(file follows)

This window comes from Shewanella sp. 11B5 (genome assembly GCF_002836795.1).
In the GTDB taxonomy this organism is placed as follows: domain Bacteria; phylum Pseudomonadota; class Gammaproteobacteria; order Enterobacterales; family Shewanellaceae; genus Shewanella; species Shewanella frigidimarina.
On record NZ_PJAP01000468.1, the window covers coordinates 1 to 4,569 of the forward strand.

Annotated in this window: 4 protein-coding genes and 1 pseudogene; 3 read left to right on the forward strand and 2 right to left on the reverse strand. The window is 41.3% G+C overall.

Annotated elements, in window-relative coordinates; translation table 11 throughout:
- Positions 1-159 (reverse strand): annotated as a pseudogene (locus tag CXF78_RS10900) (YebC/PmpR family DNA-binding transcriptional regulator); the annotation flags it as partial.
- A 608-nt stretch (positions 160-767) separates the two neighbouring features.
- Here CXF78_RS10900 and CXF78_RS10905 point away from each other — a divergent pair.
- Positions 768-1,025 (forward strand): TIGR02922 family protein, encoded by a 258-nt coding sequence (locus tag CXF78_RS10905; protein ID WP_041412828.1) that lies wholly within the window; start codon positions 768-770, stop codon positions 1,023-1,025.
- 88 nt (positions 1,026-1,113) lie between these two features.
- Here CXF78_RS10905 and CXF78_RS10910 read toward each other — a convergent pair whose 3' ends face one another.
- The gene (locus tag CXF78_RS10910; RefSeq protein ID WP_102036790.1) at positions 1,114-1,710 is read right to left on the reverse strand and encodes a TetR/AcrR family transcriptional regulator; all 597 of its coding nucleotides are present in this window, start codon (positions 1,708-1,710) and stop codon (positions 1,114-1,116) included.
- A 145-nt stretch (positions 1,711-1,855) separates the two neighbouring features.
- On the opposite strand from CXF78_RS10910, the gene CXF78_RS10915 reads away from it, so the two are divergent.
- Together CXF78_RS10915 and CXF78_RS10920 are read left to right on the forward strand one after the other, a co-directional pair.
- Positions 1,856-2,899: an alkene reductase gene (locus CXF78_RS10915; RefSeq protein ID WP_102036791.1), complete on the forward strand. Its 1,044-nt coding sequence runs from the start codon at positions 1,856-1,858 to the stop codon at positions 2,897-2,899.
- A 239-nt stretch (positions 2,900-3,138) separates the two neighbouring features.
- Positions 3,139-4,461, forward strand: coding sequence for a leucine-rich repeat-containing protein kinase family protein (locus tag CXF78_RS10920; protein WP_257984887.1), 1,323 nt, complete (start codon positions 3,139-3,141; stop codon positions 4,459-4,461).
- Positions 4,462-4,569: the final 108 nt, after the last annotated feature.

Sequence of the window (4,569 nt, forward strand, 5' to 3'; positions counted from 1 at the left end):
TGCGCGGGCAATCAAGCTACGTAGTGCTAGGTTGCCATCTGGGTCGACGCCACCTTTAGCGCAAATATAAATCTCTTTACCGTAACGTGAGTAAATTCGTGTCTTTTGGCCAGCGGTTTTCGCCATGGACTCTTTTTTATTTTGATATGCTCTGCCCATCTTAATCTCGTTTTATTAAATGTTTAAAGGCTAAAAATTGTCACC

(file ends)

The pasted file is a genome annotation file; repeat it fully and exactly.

This window comes from Shewanella sp. 11B5 (genome assembly GCF_002836795.1).
In the GTDB taxonomy this organism is placed as follows: domain Bacteria; phylum Pseudomonadota; class Gammaproteobacteria; order Enterobacterales; family Shewanellaceae; genus Shewanella; species Shewanella frigidimarina.
On record NZ_PJAP01000468.1, the window covers coordinates 1 to 4,569 of the forward strand.

Annotated in this window: 4 protein-coding genes and 1 pseudogene; 3 read left to right on the forward strand and 2 right to left on the reverse strand. The window is 41.3% G+C overall.

Annotated elements, in window-relative coordinates; translation table 11 throughout:
- Positions 1-159 (reverse strand): annotated as a pseudogene (locus tag CXF78_RS10900) (YebC/PmpR family DNA-binding transcriptional regulator); the annotation flags it as partial.
- A 608-nt stretch (positions 160-767) separates the two neighbouring features.
- Here CXF78_RS10900 and CXF78_RS10905 point away from each other — a divergent pair.
- Positions 768-1,025 (forward strand): TIGR02922 family protein, encoded by a 258-nt coding sequence (locus tag CXF78_RS10905; protein ID WP_041412828.1) that lies wholly within the window; start codon positions 768-770, stop codon positions 1,023-1,025.
- 88 nt (positions 1,026-1,113) lie between these two features.
- Here CXF78_RS10905 and CXF78_RS10910 read toward each other — a convergent pair whose 3' ends face one another.
- The gene (locus tag CXF78_RS10910; RefSeq protein ID WP_102036790.1) at positions 1,114-1,710 is read right to left on the reverse strand and encodes a TetR/AcrR family transcriptional regulator; all 597 of its coding nucleotides are present in this window, start codon (positions 1,708-1,710) and stop codon (positions 1,114-1,116) included.
- A 145-nt stretch (positions 1,711-1,855) separates the two neighbouring features.
- On the opposite strand from CXF78_RS10910, the gene CXF78_RS10915 reads away from it, so the two are divergent.
- Together CXF78_RS10915 and CXF78_RS10920 are read left to right on the forward strand one after the other, a co-directional pair.
- Positions 1,856-2,899: an alkene reductase gene (locus CXF78_RS10915; RefSeq protein ID WP_102036791.1), complete on the forward strand. Its 1,044-nt coding sequence runs from the start codon at positions 1,856-1,858 to the stop codon at positions 2,897-2,899.
- A 239-nt stretch (positions 2,900-3,138) separates the two neighbouring features.
- Positions 3,139-4,461, forward strand: coding sequence for a leucine-rich repeat-containing protein kinase family protein (locus tag CXF78_RS10920; protein WP_257984887.1), 1,323 nt, complete (start codon positions 3,139-3,141; stop codon positions 4,459-4,461).
- Positions 4,462-4,569: the final 108 nt, after the last annotated feature.

Sequence of the window (4,569 nt, forward strand, 5' to 3'; positions counted from 1 at the left end):
TGCGCGGGCAATCAAGCTACGTAGTGCTAGGTTGCCATCTGGGTCGACGCCACCTTTAGCGCAAATATAAATCTCTTTACCGTAACGTGAGTAAATTCGTGTCTTTTGGCCAGCGGTTTTCGCCATGGACTCTTTTTTATTTTGATATGCTCTGCCCATCTTAATCTCGTTTTATTAAATGTTTAAAGGCTAAAAATTGTCACC